The Joint Committee on the draft Online Safety Bill, chaired by Damian Collins MP, recommends major changes to the Online Safety Bill, which is due to be put to Parliament for approval in 2022.
This new law will finally make internet service providers responsible for what’s happening on their platforms, including for serious crimes like child abuse, fraud, racist abuse, promoting self harm and also against violence against women, for which previously there was little enforceable sanction.
Damian Collins MP, Chair of the Joint Committee on the draft Online Safety Bill, said: “The Committee were unanimous in their conclusion that we need to call time on the Wild West online. What’s illegal offline should be regulated online. For too long, big tech has gotten away with being the land of the lawless. A lack of regulation online has left too many people vulnerable to abuse, fraud, violence and in some cases even loss of life.
“The Committee has set out recommendations to bring more offences clearly within the scope of the Online Safety Bill, give Ofcom the power in law to set minimum safety standards for the services they will regulate, and to take enforcement action against companies if they don’t comply.
“The era of self-regulation for big tech has come to an end. The companies are clearly responsible for services they have designed and profit from, and need to be held to account for the decisions they make.”
Myron Jobson, Personal Finance Campaigner, interactive investor, says: “The Online Safety Bill in itself won’t plug the flood of financial scams that have mushroomed during the pandemic or offer complete protection against harmful content that can not only result in emotional and psychological harm, but financial peril as well. The onus still falls on individuals to avoid financial harm – there is no getting around it.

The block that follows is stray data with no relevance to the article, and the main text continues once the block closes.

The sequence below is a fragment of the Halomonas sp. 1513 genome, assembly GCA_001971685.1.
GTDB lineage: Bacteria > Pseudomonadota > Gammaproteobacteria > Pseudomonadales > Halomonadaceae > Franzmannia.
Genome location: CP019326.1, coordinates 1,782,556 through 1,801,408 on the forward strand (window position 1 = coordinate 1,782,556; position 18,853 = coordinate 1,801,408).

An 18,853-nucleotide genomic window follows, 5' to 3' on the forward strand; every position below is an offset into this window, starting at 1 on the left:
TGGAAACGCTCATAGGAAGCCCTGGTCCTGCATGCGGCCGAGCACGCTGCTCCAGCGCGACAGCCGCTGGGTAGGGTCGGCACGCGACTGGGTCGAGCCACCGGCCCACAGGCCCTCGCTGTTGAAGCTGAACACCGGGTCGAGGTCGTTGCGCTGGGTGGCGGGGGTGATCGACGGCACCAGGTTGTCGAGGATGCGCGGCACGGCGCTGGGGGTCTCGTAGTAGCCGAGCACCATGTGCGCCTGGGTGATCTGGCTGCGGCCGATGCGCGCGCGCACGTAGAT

“Online searches are a great way of getting financial guidance and ideas, but it can be a minefield. The internet is a rich trolling ground for unscrupulous individuals to convince unsuspecting victims to part with their hard-earned money. Fraudsters are only too willing to exploit any ignorance or naivety.
“Social media is a blessing and a curse. It provides a platform to share opinions and there is some good material out there to help people on their investment journey. The advent of broader online ‘influencers’ has seen rise of so-called ‘financial influencers’ – some of whom haven’t got a clue on what they are talking about to put it bluntly. It’s important to check the credentials and quality of your sources.
“The FOMO culture that shrouds social platforms like TikTok, Reddit and Instagram has become a breeding ground for the marketing of high-risk investments shunned by the mainstream investment industry – often for good reason.
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